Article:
Roy Thomas gave to his country by doing secret work in cryptography with the Air Force, he gave to his city through his work as a community development director and co-founder of a chapter of the NAACP, and he gave to his friends and family and everyone who knew him through his gentle nature and sense of fun.
After a lifetime of giving, we lost Roy Thomas last week at 79 years old. He had grown up in a black family in the segregated South of the 1940s and ‘50s, the oldest of 12 children, before going into the service and meeting his wife, Altemese, who was from Glens Falls. He quickly made an impression here, as he worked with a few friends to set up one of the first chapters of the National Association for the Advancement of Colored People in northeastern New York.
Wayne Judge, a local lawyer, became the counsel to the chapter and a fast friend of Roy’s.
“He was one of the people who laughed at all of my jokes,” Judge said. “We had a lot of adventures together in the NAACP. If you had any worthwhile cause and you called up Roy, he was there.
“I don’t know anybody who’s contributed more to the community and the general good than somebody like Roy, who’s just put his whole life into it.”
Thomas was a devoted family man — “a loving father, loving husband,” Altemese said — who liked nothing more than taking a child down to the river to fish or a grandchild to the pond in Crandall Park.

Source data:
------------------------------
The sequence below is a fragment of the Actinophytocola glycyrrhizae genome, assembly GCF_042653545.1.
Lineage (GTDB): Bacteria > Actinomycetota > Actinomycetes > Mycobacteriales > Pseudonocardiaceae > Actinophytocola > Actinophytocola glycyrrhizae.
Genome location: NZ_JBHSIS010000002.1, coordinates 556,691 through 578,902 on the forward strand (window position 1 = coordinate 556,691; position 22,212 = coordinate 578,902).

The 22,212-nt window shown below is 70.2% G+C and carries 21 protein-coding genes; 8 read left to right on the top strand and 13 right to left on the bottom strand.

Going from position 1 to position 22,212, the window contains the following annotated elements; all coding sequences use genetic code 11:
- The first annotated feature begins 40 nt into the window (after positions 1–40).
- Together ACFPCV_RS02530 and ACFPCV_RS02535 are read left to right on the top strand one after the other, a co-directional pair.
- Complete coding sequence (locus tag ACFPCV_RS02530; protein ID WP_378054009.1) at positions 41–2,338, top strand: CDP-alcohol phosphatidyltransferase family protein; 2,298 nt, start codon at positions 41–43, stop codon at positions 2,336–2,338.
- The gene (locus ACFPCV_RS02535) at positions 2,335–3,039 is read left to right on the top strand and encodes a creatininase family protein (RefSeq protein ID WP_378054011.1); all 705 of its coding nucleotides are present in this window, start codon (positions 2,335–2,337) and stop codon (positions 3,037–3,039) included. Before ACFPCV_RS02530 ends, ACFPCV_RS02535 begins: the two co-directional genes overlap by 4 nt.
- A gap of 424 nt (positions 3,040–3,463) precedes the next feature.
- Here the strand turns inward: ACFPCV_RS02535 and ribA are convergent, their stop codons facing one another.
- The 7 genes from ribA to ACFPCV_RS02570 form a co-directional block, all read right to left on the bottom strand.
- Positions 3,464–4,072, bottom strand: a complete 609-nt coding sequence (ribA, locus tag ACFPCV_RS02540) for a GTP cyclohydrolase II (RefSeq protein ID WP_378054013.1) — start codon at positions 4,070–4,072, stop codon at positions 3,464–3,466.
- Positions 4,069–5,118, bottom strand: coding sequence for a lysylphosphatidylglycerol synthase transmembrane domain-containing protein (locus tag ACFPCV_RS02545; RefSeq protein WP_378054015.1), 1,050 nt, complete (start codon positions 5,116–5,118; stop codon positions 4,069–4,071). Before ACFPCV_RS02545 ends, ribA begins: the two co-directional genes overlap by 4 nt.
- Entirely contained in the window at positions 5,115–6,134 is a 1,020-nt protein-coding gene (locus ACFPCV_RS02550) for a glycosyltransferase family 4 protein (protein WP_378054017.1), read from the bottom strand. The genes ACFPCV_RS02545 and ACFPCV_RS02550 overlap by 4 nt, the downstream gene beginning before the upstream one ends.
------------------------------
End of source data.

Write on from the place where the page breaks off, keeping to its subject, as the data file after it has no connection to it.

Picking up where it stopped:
Besides his sense of humor, he was also known for his patience, Altemese said, as fishermen often are.
He worked for many years for the Ciba-Geigy plant, where he was a foreman, and then took the job for the city as its community development director — work he was passionate about, Altemese said, because he wanted to help people.
He not only helped start the local NAACP chapter, but he mentored many of his successors at the organization, including Lee Braggs, who grew up close to Thomas in Mississippi and followed Roy and his brother, Henry, to Glens Falls.
GLENS FALLS — Roy Thomas once said that a baseball diamond was the perfect place to cultivate Dr. Martin Luther King Jr.’s dream.
“That’s how it happens,” Braggs said. “We’re not related, but we were like family to each other.”
“We did a whole lot of things together,” Judge said, of Thomas. “I suppose I could list them if I had a lot of time. He was one of my best friends.”
When we turn to the obituary pages, it is a life like Roy Thomas’ — a life of giving and of taking part, of love and laughter — that impresses us as a life well-lived.
We don’t often use editorials to remember members of the community who have died, but Glens Falls is a close-knit community — a place where people look out for and take care of each other — because of people like Roy Thomas.
He was someone who reached out, someone who, in the words of a friend, “never expressed any bitterness toward anyone.”
He was a fisherman and a fisher of men. And, Altemese said, he didn’t leave his catches in the lake.
“He came back with fish,” she said.
Local editorials represent the opinion of the Post-Star editorial board, which consists of Publisher Rob Forcey, Editor Ken Tingley, Projects Editor Will Doolittle, Controller/Operations Director Brian Corcoran and citizen representatives Bob Tatko, Carol Merchant and Eric Mondschein.